Finally, yesterday in “Stroud Life” the Stroud Steiner free school Initiative group confirmed that they have changed the name of their proposed school from “Steiner academy Stroud Valleys” to “Stroud Academy”, and that the school will not be an official Steiner school overseen by the SWSF.
The only reason given is that the SWSF would need to be paid “up to £30,000 a year” for the privilege of accreditation, and that this would “not be in the best interests of the school.”
If this is true it is odd that the group have come to this decision after such a long time – it is over two years since the project began, and to change their minds two weeks after the second application, seems strange. Bristol, Hereford, Exeter and Frome did not find finances to be a problem, Stroud, however think it is.
The second application was submitted before the closing date of October the 14th, and the name change was made on October 28th. We must assume therefore that at the time the application was submitted the school was still intended to be an official Steiner school.
The website and facebook page for this initiative remain as “Steiner Academy Five valleys”.
To apply to open a specific type of school with the support of parents and then change the way it will run does not seem a professional or democratic way to behave. How on earth will the application be assessed if not on the status of the school at the time of the application; accredited to the SWSF?
For instance, inspections and assessments by Ofsted will no longer be carried out as they are for “Steiner settings” which have exemptions for standards in literacy for the early years.
The spokesperson for the group is quoted as saying that they specified in their latest application that the school will teach the Steiner curriculum, so presumably there will be still be eurythmy and Bothmer Gymnastics.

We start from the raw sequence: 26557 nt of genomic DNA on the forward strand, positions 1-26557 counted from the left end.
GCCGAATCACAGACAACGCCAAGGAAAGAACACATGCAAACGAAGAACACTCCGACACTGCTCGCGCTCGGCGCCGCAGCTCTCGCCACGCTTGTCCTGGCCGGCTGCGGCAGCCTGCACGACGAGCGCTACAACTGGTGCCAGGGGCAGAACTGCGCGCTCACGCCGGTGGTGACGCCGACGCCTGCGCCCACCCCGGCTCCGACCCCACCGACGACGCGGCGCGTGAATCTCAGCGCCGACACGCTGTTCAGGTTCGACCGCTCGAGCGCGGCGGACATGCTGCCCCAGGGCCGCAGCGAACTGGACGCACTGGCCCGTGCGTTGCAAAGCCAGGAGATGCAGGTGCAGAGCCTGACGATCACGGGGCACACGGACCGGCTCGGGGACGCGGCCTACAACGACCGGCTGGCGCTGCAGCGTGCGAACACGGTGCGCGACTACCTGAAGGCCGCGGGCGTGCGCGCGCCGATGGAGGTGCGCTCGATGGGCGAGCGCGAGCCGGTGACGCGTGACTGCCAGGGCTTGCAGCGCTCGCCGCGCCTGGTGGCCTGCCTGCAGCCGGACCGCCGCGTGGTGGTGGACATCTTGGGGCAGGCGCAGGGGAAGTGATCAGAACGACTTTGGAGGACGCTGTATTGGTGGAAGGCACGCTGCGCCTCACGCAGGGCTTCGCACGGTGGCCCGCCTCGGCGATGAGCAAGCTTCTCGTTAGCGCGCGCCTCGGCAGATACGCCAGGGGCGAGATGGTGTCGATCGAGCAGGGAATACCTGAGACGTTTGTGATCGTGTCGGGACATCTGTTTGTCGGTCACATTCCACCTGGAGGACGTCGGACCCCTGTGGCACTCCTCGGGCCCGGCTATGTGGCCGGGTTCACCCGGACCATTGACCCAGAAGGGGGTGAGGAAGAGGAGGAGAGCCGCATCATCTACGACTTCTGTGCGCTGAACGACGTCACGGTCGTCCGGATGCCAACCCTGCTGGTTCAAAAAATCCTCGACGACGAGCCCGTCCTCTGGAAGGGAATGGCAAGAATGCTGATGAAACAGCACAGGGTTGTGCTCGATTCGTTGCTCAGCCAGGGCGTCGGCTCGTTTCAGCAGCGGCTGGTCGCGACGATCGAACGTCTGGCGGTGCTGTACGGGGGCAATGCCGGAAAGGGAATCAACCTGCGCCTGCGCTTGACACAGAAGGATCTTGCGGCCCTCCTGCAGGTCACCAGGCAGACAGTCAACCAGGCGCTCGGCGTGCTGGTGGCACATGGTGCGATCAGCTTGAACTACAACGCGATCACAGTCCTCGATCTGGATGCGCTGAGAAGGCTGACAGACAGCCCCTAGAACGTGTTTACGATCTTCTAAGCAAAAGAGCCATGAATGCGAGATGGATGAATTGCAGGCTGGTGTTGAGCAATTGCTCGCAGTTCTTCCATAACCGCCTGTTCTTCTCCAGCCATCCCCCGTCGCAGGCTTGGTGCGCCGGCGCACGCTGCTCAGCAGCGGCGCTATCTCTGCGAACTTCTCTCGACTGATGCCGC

When a school is not affiliated to an organisation like the SWSF it is difficult to tell exactly what it will be and how it will operate. This will depend on the governors and their individual preferences, about which we know very little. The Acorn school, a local fee-paying school with Steiner elements is a case in point; it is run entirely at the whim of the head teacher, with some very unusual rules parents must abide by.
It is possible that there has been some disagreement within the group of directors of this company, who include the head teacher of a local primary school who appears to know very little about anthroposophy or Steiner education, alongside one individual who has lived her whole life immersed in anthroposophy, and one, Joe Evans who has written for an anthroposophical publication. Those on the fringes of anthroposophy have recently been finding out some of the more unpleasant aspects of the belief system on which they will be required to base the school, and my feeling is that this could have resulted in some hostility to the SWSF and its requirements.
In the same Stroud Life report a local conservative councillor explains why she voted in favour of the motion carried last week for Stroud District council to oppose the free school application; she says that although she supports the concept of free schools she feels the proposal would damage existing schools.
The spokesperson in the news report defended the application by saying that although there are hundreds of surplus school places in Stroud, this is because they are in the “wrong location”. This argument makes no sense because she has no idea where in the Stroud area the new school would be, and how many supporters would find it convenient to reach such a school.